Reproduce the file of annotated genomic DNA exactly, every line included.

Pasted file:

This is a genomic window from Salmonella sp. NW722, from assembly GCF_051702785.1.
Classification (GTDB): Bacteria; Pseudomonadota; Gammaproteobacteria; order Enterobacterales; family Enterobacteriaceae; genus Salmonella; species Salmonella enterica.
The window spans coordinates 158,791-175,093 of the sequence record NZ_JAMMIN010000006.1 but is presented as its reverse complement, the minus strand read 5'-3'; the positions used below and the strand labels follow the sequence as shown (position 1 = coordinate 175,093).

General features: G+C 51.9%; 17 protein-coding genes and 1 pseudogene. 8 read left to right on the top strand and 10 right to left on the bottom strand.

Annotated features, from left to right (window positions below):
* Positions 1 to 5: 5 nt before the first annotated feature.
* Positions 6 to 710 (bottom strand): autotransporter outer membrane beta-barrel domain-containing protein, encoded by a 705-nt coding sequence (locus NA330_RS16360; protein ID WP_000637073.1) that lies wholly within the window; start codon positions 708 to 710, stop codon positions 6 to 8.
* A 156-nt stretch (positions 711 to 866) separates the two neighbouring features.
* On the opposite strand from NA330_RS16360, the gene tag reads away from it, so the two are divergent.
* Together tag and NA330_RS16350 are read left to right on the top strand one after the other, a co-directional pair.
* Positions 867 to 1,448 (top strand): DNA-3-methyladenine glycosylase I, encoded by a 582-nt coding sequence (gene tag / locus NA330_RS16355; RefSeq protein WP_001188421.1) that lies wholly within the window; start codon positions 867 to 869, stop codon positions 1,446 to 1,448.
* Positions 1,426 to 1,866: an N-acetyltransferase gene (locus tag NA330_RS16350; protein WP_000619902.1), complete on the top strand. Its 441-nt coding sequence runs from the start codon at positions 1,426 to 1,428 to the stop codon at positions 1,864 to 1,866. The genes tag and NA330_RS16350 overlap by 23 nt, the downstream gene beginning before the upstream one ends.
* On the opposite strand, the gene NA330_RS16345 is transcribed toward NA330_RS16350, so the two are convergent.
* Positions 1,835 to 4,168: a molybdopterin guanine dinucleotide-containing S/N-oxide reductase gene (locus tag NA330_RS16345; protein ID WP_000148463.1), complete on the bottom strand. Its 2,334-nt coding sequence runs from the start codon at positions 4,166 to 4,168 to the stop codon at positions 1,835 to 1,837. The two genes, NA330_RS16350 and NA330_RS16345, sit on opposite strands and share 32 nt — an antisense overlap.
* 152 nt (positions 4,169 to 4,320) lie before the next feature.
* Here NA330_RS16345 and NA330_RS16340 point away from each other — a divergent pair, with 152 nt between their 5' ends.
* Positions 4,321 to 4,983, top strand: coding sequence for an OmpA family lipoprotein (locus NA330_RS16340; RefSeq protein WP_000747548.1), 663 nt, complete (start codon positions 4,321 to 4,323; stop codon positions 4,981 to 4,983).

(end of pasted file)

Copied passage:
This is a genomic window from Salmonella sp. NW722, from assembly GCF_051702785.1.
Classification (GTDB): Bacteria; Pseudomonadota; Gammaproteobacteria; order Enterobacterales; family Enterobacteriaceae; genus Salmonella; species Salmonella enterica.
The window spans coordinates 158,791-175,093 of the sequence record NZ_JAMMIN010000006.1 but is presented as its reverse complement, the minus strand read 5'-3'; the positions used below and the strand labels follow the sequence as shown (position 1 = coordinate 175,093).

General features: G+C 51.9%; 17 protein-coding genes and 1 pseudogene. 8 read left to right on the top strand and 10 right to left on the bottom strand.

Annotated features, from left to right (window positions below):
* Positions 1 to 5: 5 nt before the first annotated feature.
* Positions 6 to 710 (bottom strand): autotransporter outer membrane beta-barrel domain-containing protein, encoded by a 705-nt coding sequence (locus NA330_RS16360; protein ID WP_000637073.1) that lies wholly within the window; start codon positions 708 to 710, stop codon positions 6 to 8.
* A 156-nt stretch (positions 711 to 866) separates the two neighbouring features.
* On the opposite strand from NA330_RS16360, the gene tag reads away from it, so the two are divergent.
* Together tag and NA330_RS16350 are read left to right on the top strand one after the other, a co-directional pair.
* Positions 867 to 1,448 (top strand): DNA-3-methyladenine glycosylase I, encoded by a 582-nt coding sequence (gene tag / locus NA330_RS16355; RefSeq protein WP_001188421.1) that lies wholly within the window; start codon positions 867 to 869, stop codon positions 1,446 to 1,448.
* Positions 1,426 to 1,866: an N-acetyltransferase gene (locus tag NA330_RS16350; protein WP_000619902.1), complete on the top strand. Its 441-nt coding sequence runs from the start codon at positions 1,426 to 1,428 to the stop codon at positions 1,864 to 1,866. The genes tag and NA330_RS16350 overlap by 23 nt, the downstream gene beginning before the upstream one ends.
* On the opposite strand, the gene NA330_RS16345 is transcribed toward NA330_RS16350, so the two are convergent.
* Positions 1,835 to 4,168: a molybdopterin guanine dinucleotide-containing S/N-oxide reductase gene (locus tag NA330_RS16345; protein ID WP_000148463.1), complete on the bottom strand. Its 2,334-nt coding sequence runs from the start codon at positions 4,166 to 4,168 to the stop codon at positions 1,835 to 1,837. The two genes, NA330_RS16350 and NA330_RS16345, sit on opposite strands and share 32 nt — an antisense overlap.
* 152 nt (positions 4,169 to 4,320) lie before the next feature.
* Here NA330_RS16345 and NA330_RS16340 point away from each other — a divergent pair, with 152 nt between their 5' ends.
* Positions 4,321 to 4,983, top strand: coding sequence for an OmpA family lipoprotein (locus NA330_RS16340; RefSeq protein WP_000747548.1), 663 nt, complete (start codon positions 4,321 to 4,323; stop codon positions 4,981 to 4,983).